Hypoxia of the Heart
Why, of all times in history, did my birth have to occur in this period of time? I ponder this thought during these empty days, doing only what’s necessary to survive. Checking in with Naita relieves the sickness that is my thoughts but it is no cure for what ails me. If the choice were mine I wouldn’t be here, but here I am some miles from what was Kamloops city. I would much rather choose to either be with Naita in Thompson, Manitoba, or for both of us to live in an era before everything went to hell.
An era where your oxygen intake was not a thing to worry about, where you didn’t have to measure and reduce your intake, or fill up wearable oxygen tanks so that you could ensure that you lived another day. Where you sleep most the day in the Mobile Home as it’s Oxygen Circulation system does it’s work to preserve you, and you only wake to do necessary repairs or labor. In an environment like this you’re always aware that each breath brings you closer to your last and each day only delays the end.
Apologies, I may have gotten carried away. Naita often tells me I get too carried away in thinking, and that to survive I shouldn’t stare in the abyss but rather look forward to something tomorrow. To live life. It’s said the unexamined life isn’t worth living but it’s also true that the unlived life isn’t worth examining.
I would travel to go see her but I am not sure I would make it and it would mean severing contact with her for days or even months. Any unnecessary exertion of energy in this heavy atmosphere can be deadly due to the percentage of it being much lower than years past.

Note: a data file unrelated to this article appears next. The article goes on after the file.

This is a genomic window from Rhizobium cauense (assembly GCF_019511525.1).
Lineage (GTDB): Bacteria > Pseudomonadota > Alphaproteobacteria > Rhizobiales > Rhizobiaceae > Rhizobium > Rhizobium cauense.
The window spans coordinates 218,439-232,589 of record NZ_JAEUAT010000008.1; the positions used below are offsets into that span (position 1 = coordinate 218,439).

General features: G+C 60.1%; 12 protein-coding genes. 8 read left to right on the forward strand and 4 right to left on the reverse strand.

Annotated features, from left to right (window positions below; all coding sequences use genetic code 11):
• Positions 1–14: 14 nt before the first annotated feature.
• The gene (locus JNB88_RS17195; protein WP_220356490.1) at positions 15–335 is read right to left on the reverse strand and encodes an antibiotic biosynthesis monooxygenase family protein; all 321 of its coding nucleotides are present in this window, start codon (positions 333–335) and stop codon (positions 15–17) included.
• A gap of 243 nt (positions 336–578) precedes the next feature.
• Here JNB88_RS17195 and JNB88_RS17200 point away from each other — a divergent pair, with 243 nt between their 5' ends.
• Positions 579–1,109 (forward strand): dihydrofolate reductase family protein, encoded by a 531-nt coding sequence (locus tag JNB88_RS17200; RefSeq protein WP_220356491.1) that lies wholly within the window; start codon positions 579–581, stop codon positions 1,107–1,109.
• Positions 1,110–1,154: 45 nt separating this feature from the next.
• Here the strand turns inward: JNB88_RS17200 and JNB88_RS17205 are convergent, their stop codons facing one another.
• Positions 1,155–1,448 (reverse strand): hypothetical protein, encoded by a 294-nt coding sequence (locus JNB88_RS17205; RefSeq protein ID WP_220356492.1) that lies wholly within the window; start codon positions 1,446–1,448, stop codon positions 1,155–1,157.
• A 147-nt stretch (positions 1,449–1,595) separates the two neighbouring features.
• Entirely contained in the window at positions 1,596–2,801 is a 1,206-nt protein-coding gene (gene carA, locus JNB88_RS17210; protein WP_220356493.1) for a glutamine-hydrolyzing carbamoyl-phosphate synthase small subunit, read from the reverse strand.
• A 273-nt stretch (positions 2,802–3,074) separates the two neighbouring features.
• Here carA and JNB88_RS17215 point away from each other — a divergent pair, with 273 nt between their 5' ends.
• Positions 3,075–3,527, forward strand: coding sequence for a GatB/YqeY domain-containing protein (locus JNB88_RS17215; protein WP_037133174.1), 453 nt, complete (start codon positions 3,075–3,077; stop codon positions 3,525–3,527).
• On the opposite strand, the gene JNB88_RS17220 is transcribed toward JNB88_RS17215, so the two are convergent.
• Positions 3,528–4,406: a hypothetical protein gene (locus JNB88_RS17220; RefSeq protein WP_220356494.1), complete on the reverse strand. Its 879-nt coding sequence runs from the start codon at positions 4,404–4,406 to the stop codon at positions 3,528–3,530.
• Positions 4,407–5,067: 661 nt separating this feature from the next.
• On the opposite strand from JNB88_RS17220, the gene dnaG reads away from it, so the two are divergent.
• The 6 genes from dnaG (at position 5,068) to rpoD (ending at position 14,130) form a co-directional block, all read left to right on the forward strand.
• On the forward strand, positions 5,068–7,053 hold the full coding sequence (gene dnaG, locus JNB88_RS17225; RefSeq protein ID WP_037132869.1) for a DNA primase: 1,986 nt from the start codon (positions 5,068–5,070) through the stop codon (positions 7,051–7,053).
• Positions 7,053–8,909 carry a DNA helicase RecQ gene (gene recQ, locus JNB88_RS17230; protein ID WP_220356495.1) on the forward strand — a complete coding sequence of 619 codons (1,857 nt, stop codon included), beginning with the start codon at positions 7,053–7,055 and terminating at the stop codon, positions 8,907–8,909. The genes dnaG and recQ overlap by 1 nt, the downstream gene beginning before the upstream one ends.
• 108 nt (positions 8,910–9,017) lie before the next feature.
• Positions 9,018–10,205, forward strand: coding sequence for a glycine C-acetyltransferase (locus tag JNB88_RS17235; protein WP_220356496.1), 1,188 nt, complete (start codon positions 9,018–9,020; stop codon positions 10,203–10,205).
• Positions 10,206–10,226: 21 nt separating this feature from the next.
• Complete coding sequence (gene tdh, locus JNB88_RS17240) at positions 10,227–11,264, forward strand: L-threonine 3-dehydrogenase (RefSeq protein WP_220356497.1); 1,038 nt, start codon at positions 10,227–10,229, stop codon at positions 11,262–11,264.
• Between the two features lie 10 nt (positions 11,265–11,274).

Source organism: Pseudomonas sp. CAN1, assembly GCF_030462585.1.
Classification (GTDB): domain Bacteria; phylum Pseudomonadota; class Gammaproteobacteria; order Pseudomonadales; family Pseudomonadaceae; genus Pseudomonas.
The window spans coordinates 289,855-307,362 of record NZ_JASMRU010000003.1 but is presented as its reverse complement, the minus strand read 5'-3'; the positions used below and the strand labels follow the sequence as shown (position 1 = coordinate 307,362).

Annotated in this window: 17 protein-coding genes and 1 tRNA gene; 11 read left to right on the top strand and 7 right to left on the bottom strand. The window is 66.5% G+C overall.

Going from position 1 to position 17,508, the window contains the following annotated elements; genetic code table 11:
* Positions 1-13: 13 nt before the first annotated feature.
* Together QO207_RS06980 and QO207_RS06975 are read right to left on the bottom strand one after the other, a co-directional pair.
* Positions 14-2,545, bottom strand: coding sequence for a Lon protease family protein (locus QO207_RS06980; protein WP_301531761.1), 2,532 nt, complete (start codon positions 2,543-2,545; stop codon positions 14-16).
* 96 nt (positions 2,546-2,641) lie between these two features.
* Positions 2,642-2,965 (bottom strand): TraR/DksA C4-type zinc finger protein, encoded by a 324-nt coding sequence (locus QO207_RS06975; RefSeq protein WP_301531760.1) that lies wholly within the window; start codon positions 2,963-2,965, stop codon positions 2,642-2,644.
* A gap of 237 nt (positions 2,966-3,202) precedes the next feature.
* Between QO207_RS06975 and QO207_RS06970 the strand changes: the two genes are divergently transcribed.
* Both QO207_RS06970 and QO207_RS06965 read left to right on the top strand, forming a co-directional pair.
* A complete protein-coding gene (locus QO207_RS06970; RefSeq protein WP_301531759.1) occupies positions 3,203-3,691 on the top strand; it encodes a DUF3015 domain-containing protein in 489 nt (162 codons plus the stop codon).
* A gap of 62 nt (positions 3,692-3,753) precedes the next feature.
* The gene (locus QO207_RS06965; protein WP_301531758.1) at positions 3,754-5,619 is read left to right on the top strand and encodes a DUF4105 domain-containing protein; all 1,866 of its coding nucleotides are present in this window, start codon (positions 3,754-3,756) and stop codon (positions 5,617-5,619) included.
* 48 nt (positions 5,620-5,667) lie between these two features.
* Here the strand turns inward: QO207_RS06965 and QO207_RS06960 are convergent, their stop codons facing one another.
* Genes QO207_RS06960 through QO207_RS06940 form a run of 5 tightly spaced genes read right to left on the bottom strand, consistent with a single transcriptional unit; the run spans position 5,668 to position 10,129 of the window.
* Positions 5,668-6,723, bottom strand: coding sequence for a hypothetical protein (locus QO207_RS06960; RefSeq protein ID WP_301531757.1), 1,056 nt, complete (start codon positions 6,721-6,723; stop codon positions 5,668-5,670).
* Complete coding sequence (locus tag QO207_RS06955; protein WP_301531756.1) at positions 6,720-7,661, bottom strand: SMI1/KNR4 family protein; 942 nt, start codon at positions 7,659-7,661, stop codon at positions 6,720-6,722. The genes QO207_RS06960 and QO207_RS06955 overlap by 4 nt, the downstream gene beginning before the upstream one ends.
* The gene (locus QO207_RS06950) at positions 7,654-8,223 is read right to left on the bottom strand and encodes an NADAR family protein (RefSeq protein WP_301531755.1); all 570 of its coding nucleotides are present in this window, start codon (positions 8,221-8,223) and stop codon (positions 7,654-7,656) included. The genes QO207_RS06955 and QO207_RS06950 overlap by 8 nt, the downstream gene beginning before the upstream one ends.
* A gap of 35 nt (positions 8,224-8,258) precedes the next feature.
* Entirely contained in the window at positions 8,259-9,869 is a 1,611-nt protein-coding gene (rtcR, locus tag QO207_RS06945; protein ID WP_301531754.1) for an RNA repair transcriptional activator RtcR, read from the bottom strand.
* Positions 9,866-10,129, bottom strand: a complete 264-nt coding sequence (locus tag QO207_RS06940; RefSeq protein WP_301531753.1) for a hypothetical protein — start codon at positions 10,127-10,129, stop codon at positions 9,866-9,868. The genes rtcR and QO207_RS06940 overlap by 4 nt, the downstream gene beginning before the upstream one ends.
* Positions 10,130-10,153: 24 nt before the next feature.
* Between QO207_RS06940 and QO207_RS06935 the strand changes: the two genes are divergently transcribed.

Where is everyone else you may ask? Simply put, anyone around today without access to a steady supply of oxygen would be having trouble keeping alive. The sick and those with lung problems were the first to pass on. Large animals as well. Before the world knew what was going on we were on a course for utter destruction.
I was a college student at the time. My friends. My family. We tried to make it work by setting up our own communities to separate from the chaotic cities but it couldn’t sustain us all. Month after month there were fewer and fewer of us. Until it was just my Mobile Home and I left.
Why? Why did they have to die? Naita tells me that question isn’t mine to ask. Without her I know I’d be totally lost. I really wish I could see her now, to be with her. Maybe then I’ll know why all this had to occur. These endless sacrifices. Of lives. Of livelihoods. Of lifestyles. Anything to continue onward.
Back and forth my mind races in time, anything to be away from the present I surmise. Yearning for the good days I both have and haven’t experienced, and longing for a day that may never come. Lost in thoughts and thinking, lost in time.
Thinking has become wearisome to me now so I perhaps should rest before the sun rises. Night is better for my daily routine of maintenance, less oxygen gets consumed. Sending a message to Naita might be a good idea to brighten the day waiting for her. Only wish I could see that smile on her face. I just know seeing that would be a sight to freeze all of time.